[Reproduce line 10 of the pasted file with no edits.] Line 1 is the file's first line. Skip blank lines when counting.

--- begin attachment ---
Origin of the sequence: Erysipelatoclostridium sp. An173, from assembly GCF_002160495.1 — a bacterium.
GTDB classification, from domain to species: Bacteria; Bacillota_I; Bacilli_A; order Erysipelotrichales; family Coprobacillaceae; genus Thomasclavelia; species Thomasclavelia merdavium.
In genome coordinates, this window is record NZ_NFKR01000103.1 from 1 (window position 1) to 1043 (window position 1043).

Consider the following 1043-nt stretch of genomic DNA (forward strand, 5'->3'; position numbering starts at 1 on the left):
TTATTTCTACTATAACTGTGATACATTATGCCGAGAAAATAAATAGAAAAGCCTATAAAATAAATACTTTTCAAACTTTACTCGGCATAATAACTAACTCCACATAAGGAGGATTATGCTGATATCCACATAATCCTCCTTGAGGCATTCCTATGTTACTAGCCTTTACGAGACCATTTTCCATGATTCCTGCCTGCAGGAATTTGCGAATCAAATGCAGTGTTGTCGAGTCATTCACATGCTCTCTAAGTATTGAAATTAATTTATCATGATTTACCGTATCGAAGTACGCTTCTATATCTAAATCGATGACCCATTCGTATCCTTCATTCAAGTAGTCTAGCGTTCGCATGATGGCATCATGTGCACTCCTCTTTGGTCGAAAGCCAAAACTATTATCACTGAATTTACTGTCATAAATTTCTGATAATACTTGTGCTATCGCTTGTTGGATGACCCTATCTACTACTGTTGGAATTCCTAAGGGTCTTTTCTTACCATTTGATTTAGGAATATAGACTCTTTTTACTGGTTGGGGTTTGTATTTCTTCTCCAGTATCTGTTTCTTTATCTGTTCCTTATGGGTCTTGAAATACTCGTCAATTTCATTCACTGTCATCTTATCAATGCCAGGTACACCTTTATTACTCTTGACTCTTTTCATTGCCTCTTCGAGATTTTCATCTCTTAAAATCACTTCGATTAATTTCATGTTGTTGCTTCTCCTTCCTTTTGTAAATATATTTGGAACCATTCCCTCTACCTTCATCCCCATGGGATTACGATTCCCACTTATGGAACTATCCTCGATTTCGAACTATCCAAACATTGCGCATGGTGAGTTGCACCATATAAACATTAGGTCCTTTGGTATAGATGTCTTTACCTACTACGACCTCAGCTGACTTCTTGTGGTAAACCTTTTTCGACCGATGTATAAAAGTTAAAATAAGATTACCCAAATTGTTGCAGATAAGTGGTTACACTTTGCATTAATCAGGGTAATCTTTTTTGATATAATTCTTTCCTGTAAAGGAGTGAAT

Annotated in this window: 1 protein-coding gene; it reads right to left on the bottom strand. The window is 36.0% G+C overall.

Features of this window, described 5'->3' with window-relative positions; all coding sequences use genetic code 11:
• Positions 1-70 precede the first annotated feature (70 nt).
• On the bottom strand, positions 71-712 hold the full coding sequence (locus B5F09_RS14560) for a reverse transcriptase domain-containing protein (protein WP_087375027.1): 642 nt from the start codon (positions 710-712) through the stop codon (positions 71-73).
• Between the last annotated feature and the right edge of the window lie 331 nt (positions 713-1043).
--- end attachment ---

• Between the last annotated feature and the right edge of the window lie 331 nt (positions 713-1043).